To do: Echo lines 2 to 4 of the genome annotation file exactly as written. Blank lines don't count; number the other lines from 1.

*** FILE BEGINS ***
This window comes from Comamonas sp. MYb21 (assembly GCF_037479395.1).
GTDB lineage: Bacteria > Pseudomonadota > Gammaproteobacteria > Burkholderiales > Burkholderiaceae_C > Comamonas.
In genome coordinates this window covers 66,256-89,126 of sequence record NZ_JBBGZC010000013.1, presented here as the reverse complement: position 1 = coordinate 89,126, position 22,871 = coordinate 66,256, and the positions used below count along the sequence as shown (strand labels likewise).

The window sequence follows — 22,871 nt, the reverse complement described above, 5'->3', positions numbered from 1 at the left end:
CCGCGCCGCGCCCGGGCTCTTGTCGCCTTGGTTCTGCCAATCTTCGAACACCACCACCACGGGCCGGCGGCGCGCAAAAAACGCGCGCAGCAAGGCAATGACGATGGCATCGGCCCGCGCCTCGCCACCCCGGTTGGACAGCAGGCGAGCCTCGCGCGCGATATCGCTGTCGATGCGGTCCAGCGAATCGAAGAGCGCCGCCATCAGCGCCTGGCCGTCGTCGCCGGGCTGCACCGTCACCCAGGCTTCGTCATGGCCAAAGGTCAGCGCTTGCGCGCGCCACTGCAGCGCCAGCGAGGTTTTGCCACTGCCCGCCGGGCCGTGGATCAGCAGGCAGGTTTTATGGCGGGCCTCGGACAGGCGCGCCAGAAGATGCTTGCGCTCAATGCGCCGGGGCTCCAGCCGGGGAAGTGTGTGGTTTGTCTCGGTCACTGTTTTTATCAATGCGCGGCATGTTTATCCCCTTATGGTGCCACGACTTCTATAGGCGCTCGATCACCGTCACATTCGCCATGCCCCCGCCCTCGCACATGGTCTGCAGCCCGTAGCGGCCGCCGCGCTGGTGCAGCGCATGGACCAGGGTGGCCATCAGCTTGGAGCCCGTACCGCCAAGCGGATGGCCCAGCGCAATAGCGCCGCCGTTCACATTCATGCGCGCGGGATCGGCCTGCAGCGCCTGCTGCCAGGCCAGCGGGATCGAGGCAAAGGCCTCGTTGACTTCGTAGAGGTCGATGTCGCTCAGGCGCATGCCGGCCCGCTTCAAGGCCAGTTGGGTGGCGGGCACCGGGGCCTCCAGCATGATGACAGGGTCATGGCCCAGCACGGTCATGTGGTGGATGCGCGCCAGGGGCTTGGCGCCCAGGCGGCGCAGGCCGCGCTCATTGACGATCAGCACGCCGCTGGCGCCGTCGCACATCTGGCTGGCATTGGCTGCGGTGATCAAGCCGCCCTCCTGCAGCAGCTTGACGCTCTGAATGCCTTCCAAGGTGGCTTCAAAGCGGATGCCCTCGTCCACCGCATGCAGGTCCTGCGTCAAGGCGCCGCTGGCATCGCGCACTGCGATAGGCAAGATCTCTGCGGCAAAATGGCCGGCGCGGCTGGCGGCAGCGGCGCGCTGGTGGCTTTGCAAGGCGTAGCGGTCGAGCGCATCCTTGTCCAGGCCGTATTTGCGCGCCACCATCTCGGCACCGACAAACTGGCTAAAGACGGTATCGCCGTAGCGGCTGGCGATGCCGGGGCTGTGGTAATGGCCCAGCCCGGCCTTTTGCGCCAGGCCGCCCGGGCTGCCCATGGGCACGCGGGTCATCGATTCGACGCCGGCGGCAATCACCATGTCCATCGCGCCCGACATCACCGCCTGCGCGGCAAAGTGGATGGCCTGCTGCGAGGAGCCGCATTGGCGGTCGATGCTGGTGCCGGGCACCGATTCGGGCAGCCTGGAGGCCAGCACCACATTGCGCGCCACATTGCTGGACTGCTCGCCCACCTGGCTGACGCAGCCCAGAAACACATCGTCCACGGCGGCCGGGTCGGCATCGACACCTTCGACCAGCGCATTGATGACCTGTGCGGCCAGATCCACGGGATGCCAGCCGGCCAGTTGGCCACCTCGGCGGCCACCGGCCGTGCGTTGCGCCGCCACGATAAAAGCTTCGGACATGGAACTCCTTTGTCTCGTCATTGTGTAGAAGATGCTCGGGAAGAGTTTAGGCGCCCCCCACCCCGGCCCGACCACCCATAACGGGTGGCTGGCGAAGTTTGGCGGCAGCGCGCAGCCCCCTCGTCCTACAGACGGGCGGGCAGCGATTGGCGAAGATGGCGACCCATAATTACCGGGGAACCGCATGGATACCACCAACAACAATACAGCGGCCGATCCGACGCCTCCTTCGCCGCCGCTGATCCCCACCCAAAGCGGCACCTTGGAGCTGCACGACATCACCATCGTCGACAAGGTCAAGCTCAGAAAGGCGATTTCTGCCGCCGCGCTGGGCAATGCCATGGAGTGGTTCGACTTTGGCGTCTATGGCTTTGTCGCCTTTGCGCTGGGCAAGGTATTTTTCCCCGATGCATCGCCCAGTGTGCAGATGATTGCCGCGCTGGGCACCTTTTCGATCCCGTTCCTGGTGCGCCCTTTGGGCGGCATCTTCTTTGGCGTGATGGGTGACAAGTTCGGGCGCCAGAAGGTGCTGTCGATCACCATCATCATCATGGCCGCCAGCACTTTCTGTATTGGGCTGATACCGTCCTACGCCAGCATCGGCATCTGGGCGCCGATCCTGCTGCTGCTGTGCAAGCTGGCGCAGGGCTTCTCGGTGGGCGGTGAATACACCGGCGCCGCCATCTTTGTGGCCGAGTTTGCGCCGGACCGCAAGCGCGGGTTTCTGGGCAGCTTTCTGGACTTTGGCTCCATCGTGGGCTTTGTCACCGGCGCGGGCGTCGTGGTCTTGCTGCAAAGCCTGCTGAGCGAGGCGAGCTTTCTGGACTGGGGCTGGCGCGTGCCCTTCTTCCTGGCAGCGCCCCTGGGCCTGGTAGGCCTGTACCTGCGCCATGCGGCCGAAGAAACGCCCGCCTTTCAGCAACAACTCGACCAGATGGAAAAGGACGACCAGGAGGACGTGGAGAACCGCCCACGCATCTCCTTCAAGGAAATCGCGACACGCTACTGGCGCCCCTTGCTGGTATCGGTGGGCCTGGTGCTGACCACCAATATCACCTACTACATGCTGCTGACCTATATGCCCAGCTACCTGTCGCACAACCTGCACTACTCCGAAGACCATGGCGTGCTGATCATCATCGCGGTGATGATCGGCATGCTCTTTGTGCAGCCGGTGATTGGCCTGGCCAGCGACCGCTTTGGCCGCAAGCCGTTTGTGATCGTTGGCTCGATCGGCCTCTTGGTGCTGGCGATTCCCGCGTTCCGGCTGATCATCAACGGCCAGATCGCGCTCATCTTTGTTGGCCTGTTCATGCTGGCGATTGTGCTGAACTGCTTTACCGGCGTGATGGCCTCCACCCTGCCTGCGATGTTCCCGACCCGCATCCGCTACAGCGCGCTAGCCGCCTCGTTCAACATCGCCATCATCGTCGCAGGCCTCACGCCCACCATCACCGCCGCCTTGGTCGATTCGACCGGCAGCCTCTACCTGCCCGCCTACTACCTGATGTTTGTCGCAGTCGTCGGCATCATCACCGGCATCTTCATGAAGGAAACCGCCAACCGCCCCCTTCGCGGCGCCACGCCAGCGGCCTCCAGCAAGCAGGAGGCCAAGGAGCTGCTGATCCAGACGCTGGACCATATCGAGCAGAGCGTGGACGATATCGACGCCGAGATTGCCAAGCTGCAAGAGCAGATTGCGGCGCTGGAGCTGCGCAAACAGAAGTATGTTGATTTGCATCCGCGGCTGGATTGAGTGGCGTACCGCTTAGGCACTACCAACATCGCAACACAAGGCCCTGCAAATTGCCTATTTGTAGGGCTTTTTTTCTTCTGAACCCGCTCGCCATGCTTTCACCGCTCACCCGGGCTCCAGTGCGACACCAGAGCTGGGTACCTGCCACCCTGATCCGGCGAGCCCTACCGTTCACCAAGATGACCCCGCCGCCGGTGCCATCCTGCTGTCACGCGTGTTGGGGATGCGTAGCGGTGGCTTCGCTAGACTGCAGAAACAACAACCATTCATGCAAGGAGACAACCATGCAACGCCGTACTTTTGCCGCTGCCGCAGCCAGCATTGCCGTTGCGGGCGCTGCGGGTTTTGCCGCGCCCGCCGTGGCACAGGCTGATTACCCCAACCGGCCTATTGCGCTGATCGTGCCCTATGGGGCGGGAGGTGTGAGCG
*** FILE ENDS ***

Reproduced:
GTDB lineage: Bacteria > Pseudomonadota > Gammaproteobacteria > Burkholderiales > Burkholderiaceae_C > Comamonas.
In genome coordinates this window covers 66,256-89,126 of sequence record NZ_JBBGZC010000013.1, presented here as the reverse complement: position 1 = coordinate 89,126, position 22,871 = coordinate 66,256, and the positions used below count along the sequence as shown (strand labels likewise).

The window sequence follows — 22,871 nt, the reverse complement described above, 5'->3', positions numbered from 1 at the left end: